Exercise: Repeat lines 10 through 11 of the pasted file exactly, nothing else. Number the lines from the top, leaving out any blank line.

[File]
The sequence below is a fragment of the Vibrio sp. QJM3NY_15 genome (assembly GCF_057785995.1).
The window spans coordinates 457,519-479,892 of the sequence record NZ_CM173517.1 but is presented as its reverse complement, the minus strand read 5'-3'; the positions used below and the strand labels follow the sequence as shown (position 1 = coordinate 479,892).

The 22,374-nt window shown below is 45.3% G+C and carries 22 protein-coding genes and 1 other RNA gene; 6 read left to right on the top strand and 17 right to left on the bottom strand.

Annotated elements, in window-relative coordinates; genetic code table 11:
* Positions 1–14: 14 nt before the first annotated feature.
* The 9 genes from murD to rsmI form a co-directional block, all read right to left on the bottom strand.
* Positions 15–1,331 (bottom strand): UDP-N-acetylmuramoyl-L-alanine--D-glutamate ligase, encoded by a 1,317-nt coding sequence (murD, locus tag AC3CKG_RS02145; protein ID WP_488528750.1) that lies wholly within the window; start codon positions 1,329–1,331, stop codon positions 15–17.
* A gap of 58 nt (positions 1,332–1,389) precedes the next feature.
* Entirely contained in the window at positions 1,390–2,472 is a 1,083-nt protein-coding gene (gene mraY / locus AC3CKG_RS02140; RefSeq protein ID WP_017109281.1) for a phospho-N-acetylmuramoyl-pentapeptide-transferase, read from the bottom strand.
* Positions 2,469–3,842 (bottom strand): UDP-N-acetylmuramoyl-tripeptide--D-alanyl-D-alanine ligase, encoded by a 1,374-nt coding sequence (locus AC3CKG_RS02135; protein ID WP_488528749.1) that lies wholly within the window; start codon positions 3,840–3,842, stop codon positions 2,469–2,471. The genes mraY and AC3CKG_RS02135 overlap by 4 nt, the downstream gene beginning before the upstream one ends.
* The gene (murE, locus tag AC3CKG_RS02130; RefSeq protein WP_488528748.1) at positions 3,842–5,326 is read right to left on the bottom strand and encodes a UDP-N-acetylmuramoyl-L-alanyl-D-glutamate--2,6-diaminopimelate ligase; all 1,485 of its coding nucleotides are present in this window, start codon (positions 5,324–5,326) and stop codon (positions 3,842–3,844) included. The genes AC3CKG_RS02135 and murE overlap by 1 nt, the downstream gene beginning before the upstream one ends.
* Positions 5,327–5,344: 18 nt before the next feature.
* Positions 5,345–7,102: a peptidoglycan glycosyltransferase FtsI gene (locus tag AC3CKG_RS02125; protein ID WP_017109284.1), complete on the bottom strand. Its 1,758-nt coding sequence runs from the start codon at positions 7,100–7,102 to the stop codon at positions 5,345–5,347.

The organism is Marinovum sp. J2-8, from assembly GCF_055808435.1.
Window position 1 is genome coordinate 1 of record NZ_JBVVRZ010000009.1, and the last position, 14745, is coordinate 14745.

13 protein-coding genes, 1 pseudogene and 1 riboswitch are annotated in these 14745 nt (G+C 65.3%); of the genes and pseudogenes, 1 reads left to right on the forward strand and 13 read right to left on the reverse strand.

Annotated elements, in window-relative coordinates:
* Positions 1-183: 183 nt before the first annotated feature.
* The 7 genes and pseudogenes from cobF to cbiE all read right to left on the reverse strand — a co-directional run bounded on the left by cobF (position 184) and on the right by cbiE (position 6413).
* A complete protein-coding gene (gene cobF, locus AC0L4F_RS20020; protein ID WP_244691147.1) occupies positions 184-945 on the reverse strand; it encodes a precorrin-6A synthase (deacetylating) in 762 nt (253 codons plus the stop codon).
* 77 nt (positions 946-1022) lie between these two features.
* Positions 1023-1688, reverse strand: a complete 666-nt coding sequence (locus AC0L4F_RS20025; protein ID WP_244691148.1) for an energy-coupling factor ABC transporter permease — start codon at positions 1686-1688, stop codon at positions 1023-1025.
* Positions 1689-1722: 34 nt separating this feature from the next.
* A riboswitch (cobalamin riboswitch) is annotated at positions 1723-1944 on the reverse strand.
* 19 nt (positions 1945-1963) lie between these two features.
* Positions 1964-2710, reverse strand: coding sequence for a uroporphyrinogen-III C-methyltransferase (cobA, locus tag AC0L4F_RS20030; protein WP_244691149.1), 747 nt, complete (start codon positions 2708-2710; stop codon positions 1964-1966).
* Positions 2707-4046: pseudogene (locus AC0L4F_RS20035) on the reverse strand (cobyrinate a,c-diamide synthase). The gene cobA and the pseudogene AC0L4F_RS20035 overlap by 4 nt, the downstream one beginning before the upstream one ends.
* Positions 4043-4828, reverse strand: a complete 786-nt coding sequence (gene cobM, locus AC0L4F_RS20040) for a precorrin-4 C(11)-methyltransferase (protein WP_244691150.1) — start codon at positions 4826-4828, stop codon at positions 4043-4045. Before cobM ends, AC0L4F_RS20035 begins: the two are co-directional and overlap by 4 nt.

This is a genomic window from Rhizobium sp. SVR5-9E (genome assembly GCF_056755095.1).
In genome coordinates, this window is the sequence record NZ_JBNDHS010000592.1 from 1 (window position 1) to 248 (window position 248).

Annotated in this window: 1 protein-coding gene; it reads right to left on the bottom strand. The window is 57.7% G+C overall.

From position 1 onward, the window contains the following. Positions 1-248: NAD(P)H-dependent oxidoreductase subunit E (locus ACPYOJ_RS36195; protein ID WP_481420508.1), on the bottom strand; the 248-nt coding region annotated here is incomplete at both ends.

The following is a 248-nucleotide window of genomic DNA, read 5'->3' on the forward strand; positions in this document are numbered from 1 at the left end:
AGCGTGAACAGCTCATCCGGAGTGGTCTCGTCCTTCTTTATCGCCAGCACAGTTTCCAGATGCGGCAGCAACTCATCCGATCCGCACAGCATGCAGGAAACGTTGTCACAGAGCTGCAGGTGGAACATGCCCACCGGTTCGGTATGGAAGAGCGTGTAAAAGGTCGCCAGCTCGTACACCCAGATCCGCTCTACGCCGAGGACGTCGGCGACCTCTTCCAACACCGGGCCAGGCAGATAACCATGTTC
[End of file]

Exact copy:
* Positions 2,469–3,842 (bottom strand): UDP-N-acetylmuramoyl-tripeptide--D-alanyl-D-alanine ligase, encoded by a 1,374-nt coding sequence (locus AC3CKG_RS02135; protein ID WP_488528749.1) that lies wholly within the window; start codon positions 3,840–3,842, stop codon positions 2,469–2,471. The genes mraY and AC3CKG_RS02135 overlap by 4 nt, the downstream gene beginning before the upstream one ends.
* The gene (murE, locus tag AC3CKG_RS02130; RefSeq protein WP_488528748.1) at positions 3,842–5,326 is read right to left on the bottom strand and encodes a UDP-N-acetylmuramoyl-L-alanyl-D-glutamate--2,6-diaminopimelate ligase; all 1,485 of its coding nucleotides are present in this window, start codon (positions 5,324–5,326) and stop codon (positions 3,842–3,844) included. The genes AC3CKG_RS02135 and murE overlap by 1 nt, the downstream gene beginning before the upstream one ends.